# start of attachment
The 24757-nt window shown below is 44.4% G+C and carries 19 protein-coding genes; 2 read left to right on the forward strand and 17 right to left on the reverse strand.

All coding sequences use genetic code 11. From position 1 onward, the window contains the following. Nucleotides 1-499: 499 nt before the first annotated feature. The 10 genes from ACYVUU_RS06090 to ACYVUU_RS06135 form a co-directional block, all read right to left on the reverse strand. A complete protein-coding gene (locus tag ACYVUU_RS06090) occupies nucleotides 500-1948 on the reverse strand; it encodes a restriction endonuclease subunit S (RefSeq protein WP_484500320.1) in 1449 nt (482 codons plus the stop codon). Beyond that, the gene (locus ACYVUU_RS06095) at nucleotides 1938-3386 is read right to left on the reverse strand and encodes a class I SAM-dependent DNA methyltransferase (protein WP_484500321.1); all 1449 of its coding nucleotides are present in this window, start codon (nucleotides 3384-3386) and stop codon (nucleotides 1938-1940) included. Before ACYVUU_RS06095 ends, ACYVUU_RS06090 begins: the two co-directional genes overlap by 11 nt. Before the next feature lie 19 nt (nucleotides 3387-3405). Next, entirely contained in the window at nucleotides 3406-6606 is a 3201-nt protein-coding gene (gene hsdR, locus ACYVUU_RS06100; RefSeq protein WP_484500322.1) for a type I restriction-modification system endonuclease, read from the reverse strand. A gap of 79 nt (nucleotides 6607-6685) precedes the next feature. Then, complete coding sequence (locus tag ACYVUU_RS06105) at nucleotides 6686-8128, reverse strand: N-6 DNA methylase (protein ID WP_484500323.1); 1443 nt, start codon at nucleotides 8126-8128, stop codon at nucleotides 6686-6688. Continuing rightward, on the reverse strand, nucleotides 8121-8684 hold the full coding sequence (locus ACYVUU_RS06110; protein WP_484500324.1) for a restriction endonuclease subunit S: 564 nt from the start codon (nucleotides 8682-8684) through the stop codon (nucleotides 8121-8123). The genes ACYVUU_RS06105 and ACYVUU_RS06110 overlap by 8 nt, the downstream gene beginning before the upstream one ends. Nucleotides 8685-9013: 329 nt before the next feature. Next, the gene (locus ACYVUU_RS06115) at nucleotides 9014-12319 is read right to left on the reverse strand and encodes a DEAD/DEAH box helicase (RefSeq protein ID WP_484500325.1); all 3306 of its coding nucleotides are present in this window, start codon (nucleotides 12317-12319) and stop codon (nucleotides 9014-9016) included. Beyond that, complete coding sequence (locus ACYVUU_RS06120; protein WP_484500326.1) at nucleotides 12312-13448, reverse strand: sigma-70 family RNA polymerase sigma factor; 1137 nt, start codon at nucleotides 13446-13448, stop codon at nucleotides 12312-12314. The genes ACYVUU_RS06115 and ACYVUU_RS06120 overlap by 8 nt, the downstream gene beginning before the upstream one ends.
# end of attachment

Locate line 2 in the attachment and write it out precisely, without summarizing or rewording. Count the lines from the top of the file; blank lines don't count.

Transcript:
All coding sequences use genetic code 11. From position 1 onward, the window contains the following. Nucleotides 1-499: 499 nt before the first annotated feature. The 10 genes from ACYVUU_RS06090 to ACYVUU_RS06135 form a co-directional block, all read right to left on the reverse strand. A complete protein-coding gene (locus tag ACYVUU_RS06090) occupies nucleotides 500-1948 on the reverse strand; it encodes a restriction endonuclease subunit S (RefSeq protein WP_484500320.1) in 1449 nt (482 codons plus the stop codon). Beyond that, the gene (locus ACYVUU_RS06095) at nucleotides 1938-3386 is read right to left on the reverse strand and encodes a class I SAM-dependent DNA methyltransferase (protein WP_484500321.1); all 1449 of its coding nucleotides are present in this window, start codon (nucleotides 3384-3386) and stop codon (nucleotides 1938-1940) included. Before ACYVUU_RS06095 ends, ACYVUU_RS06090 begins: the two co-directional genes overlap by 11 nt. Before the next feature lie 19 nt (nucleotides 3387-3405). Next, entirely contained in the window at nucleotides 3406-6606 is a 3201-nt protein-coding gene (gene hsdR, locus ACYVUU_RS06100; RefSeq protein WP_484500322.1) for a type I restriction-modification system endonuclease, read from the reverse strand. A gap of 79 nt (nucleotides 6607-6685) precedes the next feature. Then, complete coding sequence (locus tag ACYVUU_RS06105) at nucleotides 6686-8128, reverse strand: N-6 DNA methylase (protein ID WP_484500323.1); 1443 nt, start codon at nucleotides 8126-8128, stop codon at nucleotides 6686-6688. Continuing rightward, on the reverse strand, nucleotides 8121-8684 hold the full coding sequence (locus ACYVUU_RS06110; protein WP_484500324.1) for a restriction endonuclease subunit S: 564 nt from the start codon (nucleotides 8682-8684) through the stop codon (nucleotides 8121-8123). The genes ACYVUU_RS06105 and ACYVUU_RS06110 overlap by 8 nt, the downstream gene beginning before the upstream one ends. Nucleotides 8685-9013: 329 nt before the next feature. Next, the gene (locus ACYVUU_RS06115) at nucleotides 9014-12319 is read right to left on the reverse strand and encodes a DEAD/DEAH box helicase (RefSeq protein ID WP_484500325.1); all 3306 of its coding nucleotides are present in this window, start codon (nucleotides 12317-12319) and stop codon (nucleotides 9014-9016) included. Beyond that, complete coding sequence (locus ACYVUU_RS06120; protein WP_484500326.1) at nucleotides 12312-13448, reverse strand: sigma-70 family RNA polymerase sigma factor; 1137 nt, start codon at nucleotides 13446-13448, stop codon at nucleotides 12312-12314. The genes ACYVUU_RS06115 and ACYVUU_RS06120 overlap by 8 nt, the downstream gene beginning before the upstream one ends.